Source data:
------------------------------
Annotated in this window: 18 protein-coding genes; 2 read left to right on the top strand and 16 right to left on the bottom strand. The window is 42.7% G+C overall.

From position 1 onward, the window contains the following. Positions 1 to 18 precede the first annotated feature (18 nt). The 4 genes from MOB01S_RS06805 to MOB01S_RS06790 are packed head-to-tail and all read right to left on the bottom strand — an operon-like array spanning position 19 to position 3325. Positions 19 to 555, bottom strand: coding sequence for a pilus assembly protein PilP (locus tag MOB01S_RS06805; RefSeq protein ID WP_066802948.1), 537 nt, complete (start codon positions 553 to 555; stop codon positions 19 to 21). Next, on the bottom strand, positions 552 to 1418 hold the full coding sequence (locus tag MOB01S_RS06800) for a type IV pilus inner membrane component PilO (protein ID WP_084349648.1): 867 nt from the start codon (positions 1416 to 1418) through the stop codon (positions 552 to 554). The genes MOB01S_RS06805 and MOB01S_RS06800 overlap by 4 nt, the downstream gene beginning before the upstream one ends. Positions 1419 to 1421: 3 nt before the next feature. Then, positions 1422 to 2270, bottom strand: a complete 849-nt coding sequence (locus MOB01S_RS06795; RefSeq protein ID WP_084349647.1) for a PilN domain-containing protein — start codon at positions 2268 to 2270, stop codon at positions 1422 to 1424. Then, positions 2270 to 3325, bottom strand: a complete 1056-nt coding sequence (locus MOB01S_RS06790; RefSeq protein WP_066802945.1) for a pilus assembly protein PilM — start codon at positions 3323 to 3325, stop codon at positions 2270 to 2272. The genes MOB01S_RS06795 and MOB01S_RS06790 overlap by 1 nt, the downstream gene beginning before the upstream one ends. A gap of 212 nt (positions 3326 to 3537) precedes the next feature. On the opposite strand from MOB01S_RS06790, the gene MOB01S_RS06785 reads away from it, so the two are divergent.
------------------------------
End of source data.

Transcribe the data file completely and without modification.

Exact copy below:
Annotated in this window: 18 protein-coding genes; 2 read left to right on the top strand and 16 right to left on the bottom strand. The window is 42.7% G+C overall.

From position 1 onward, the window contains the following. Positions 1 to 18 precede the first annotated feature (18 nt). The 4 genes from MOB01S_RS06805 to MOB01S_RS06790 are packed head-to-tail and all read right to left on the bottom strand — an operon-like array spanning position 19 to position 3325. Positions 19 to 555, bottom strand: coding sequence for a pilus assembly protein PilP (locus tag MOB01S_RS06805; RefSeq protein ID WP_066802948.1), 537 nt, complete (start codon positions 553 to 555; stop codon positions 19 to 21). Next, on the bottom strand, positions 552 to 1418 hold the full coding sequence (locus tag MOB01S_RS06800) for a type IV pilus inner membrane component PilO (protein ID WP_084349648.1): 867 nt from the start codon (positions 1416 to 1418) through the stop codon (positions 552 to 554). The genes MOB01S_RS06805 and MOB01S_RS06800 overlap by 4 nt, the downstream gene beginning before the upstream one ends. Positions 1419 to 1421: 3 nt before the next feature. Then, positions 1422 to 2270, bottom strand: a complete 849-nt coding sequence (locus MOB01S_RS06795; RefSeq protein ID WP_084349647.1) for a PilN domain-containing protein — start codon at positions 2268 to 2270, stop codon at positions 1422 to 1424. Then, positions 2270 to 3325, bottom strand: a complete 1056-nt coding sequence (locus MOB01S_RS06790; RefSeq protein WP_066802945.1) for a pilus assembly protein PilM — start codon at positions 3323 to 3325, stop codon at positions 2270 to 2272. The genes MOB01S_RS06795 and MOB01S_RS06790 overlap by 1 nt, the downstream gene beginning before the upstream one ends. A gap of 212 nt (positions 3326 to 3537) precedes the next feature. On the opposite strand from MOB01S_RS06790, the gene MOB01S_RS06785 reads away from it, so the two are divergent.